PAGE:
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Florida AG Sues Biden Over Border Crisis Following Gruesome Murder of 46-Year-Old by Honduran Migrant

Fiscal general de Florida demanda a la Administración Biden por la crisis migratoria

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The GOP Florida Attorney General, Ashley Moody, filed a lawsuit last Friday against the Biden administration for its response to “handling of the crisis at the southern border” and regarding “illegal immigrants arriving” in Florida.

The lawsuit comes after Florida prosecutors recently filed murder charges against a Honduran illegal immigrant who killed a man in the northeastern city of Jacksonville, the U.S. Attorney’s Office said in a statement.

The man is Yery Noel Medina Ulloa, a 24-year-old undocumented Honduran national who crossed the border pretending to be a minor was arrested last October and faces second-degree murder charges after stabbing 46-year-old Francisco Javier Cuellar.

Cuellar, a father of four, had taken the undocumented man into his care and allegedly picked him up in Jacksonville, where he arrived on a flight from Texas, where Medina had been staying at a shelter for immigrant minors.

The prosecution’s lawsuit was filed against the Department of Homeland Security (DHS), U.S. Citizenship and Immigration Services (USCIS), Customs and Border Protection (CBP) and Immigration and Customs Enforcement (ICE).

“Federal immigration policies have real consequences on the lives of Floridians. We need to know how and why the Biden administration is choosing to catch and release illegal immigrants — sending many to live in Florida,” the Republican prosecutor said.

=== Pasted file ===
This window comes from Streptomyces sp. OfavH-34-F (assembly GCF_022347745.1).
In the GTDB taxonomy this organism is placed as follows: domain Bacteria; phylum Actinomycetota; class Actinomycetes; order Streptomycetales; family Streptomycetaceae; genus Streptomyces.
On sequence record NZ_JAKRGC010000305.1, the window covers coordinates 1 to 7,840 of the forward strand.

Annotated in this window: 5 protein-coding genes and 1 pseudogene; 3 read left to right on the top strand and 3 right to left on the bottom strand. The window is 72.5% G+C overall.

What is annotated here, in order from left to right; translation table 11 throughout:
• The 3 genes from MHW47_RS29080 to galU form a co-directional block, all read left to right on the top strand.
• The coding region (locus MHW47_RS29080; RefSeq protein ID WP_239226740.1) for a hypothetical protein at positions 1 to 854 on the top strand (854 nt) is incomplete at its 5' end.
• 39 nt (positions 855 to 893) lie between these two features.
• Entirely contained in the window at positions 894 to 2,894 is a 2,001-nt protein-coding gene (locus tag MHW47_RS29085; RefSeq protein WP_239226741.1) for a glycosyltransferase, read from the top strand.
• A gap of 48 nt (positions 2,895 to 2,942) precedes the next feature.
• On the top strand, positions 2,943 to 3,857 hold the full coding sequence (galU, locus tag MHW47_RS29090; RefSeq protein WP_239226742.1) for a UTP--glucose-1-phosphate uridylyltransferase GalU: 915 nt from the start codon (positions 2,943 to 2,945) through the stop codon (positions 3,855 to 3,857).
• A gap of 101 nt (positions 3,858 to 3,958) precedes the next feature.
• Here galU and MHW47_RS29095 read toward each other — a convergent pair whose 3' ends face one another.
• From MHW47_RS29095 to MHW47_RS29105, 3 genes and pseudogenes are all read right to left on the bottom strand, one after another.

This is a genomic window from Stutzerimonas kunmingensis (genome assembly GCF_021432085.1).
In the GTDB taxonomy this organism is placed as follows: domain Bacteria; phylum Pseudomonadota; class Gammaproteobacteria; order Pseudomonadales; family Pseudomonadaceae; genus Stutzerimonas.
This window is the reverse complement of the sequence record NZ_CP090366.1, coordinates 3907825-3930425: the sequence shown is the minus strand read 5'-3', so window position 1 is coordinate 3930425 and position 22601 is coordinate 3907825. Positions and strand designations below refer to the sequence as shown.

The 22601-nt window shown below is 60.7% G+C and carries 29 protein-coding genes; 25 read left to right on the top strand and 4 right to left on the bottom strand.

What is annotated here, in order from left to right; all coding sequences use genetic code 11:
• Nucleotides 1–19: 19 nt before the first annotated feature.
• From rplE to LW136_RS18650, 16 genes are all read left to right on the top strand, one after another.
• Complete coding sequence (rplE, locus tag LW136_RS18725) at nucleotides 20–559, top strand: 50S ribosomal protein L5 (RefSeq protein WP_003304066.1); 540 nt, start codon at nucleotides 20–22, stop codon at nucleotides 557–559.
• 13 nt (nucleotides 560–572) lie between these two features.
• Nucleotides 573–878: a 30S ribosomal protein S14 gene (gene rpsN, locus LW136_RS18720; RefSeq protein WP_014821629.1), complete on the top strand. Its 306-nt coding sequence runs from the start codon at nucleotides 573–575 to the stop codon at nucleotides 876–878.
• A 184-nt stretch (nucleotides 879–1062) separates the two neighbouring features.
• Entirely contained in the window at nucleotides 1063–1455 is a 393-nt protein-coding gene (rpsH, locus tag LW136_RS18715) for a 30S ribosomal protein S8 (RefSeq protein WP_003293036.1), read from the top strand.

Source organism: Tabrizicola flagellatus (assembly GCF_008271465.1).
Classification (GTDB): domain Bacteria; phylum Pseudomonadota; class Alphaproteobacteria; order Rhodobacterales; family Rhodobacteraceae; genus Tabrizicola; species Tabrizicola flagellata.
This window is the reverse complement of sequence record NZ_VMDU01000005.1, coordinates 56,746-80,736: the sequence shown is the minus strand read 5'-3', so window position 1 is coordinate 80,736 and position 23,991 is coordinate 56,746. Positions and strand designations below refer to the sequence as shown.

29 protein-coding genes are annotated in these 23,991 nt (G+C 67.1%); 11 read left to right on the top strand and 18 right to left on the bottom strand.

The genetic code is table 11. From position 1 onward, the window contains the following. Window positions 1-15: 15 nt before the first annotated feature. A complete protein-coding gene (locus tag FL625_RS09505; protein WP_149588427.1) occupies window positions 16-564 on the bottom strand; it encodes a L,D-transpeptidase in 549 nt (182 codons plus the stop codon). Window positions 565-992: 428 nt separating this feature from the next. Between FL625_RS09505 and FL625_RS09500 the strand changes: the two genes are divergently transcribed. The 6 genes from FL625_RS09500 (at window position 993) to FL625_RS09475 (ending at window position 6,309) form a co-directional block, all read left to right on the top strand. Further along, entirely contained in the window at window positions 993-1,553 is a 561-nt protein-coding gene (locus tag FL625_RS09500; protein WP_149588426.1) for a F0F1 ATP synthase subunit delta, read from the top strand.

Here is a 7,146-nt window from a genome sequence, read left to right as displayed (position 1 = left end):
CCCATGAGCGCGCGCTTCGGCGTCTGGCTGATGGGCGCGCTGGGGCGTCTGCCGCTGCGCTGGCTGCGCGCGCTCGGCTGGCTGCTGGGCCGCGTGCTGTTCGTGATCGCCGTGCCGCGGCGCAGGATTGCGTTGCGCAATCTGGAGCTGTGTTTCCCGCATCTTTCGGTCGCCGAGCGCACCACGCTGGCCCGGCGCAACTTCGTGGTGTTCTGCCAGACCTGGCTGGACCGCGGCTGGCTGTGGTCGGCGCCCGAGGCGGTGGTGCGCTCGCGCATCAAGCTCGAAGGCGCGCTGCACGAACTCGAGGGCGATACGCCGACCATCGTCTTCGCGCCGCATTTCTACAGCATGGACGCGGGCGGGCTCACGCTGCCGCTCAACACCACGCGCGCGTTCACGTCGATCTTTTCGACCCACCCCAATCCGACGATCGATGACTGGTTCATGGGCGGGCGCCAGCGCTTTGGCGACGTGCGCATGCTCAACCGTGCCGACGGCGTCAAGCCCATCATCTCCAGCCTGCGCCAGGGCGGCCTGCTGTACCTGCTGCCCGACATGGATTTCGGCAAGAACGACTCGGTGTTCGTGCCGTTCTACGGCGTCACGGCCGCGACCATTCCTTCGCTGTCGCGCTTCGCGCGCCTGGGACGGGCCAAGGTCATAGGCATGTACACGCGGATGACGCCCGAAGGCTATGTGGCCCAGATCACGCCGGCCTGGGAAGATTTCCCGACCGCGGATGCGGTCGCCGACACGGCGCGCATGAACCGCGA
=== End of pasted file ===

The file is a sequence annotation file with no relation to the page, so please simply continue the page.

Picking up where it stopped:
Florida had already filed a lawsuit against President Biden’s administration for the practice of “catch and release,” which consists of releasing undocumented immigrants detained after crossing the border while they await their immigration hearings.

Moody indicated that he had already exhausted all non-adversarial avenues to get answers, but that, “since the Biden administration refuses to be transparent with the American people, I have no other recourse than to take this matter to court.”

Early last October, Moody began requesting public information from the agencies now being sued about their compliance with certain federal immigration laws.

Under federal law, according to the Florida Attorney General’s Office release, the defendants were required to respond to such requests within 20 days, with a 10-day extension, but two of the federal agencies never responded and two others requested an extension.

Moody is therefore asking in the lawsuit to set a deadline for the information to be provided.

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